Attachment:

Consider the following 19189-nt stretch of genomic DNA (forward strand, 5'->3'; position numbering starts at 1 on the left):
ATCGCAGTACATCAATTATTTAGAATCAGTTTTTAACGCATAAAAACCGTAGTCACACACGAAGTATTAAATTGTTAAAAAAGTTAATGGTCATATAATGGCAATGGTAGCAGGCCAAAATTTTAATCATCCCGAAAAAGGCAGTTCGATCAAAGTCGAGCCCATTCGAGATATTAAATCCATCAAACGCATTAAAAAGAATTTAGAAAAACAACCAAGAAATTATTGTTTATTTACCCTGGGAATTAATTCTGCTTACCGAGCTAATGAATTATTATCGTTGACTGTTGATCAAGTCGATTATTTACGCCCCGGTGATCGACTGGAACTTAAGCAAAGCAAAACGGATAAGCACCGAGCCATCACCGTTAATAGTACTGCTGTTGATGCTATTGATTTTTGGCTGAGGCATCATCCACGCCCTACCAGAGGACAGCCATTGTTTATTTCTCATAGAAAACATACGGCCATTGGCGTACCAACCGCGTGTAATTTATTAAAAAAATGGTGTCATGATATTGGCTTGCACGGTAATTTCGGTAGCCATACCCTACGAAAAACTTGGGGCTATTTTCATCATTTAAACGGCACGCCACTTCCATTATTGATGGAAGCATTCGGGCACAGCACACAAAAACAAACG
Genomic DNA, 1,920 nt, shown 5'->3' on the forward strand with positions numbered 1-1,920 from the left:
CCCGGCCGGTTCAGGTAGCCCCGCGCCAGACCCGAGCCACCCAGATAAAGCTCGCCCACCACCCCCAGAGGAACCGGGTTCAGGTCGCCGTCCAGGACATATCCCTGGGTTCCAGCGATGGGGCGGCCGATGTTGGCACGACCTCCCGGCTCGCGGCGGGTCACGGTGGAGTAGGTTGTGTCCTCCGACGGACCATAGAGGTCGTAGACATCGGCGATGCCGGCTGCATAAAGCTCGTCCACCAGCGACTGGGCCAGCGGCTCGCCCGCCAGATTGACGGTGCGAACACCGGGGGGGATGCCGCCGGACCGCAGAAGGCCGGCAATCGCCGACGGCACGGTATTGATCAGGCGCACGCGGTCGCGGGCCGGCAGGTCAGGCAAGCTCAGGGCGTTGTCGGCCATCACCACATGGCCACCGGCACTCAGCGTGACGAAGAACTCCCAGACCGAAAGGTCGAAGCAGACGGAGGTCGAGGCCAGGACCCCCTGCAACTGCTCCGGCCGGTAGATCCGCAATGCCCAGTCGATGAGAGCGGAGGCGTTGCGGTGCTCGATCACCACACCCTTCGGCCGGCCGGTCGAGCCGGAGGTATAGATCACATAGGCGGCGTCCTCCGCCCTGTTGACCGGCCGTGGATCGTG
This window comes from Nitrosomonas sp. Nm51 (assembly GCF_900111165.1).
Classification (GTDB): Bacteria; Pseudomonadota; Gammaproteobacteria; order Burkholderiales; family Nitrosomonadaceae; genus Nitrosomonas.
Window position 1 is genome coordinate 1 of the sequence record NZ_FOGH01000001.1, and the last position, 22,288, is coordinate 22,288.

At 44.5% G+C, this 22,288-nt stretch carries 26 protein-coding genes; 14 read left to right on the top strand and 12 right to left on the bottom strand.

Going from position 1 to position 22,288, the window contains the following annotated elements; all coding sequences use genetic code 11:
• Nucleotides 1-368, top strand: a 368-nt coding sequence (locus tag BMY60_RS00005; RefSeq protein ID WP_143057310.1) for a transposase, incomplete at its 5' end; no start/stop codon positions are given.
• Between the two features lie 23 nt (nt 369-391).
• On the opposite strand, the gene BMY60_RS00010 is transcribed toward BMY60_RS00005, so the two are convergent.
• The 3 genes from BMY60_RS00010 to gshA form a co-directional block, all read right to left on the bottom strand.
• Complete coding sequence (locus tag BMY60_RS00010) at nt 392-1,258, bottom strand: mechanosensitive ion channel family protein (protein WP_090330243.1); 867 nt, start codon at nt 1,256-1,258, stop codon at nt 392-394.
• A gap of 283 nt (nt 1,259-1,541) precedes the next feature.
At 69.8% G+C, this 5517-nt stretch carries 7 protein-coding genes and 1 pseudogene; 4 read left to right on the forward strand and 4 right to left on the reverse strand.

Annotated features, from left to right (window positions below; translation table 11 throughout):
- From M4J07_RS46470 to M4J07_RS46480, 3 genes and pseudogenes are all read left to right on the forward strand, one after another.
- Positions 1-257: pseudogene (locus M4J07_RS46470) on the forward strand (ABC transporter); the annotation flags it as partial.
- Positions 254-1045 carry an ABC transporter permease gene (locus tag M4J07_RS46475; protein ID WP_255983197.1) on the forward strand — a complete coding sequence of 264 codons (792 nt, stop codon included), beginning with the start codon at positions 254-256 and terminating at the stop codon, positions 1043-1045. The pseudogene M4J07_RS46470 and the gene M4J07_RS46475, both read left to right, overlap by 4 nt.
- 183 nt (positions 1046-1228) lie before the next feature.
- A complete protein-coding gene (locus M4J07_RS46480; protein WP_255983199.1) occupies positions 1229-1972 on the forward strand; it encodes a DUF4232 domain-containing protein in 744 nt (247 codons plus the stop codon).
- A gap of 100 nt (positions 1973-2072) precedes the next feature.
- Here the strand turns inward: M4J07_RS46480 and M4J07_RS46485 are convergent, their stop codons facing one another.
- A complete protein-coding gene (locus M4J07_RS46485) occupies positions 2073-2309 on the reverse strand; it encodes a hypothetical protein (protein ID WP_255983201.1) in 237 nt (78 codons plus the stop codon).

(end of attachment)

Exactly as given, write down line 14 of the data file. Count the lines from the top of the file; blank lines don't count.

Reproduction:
• Complete coding sequence (locus tag BMY60_RS00010) at nt 392-1,258, bottom strand: mechanosensitive ion channel family protein (protein WP_090330243.1); 867 nt, start codon at nt 1,256-1,258, stop codon at nt 392-394.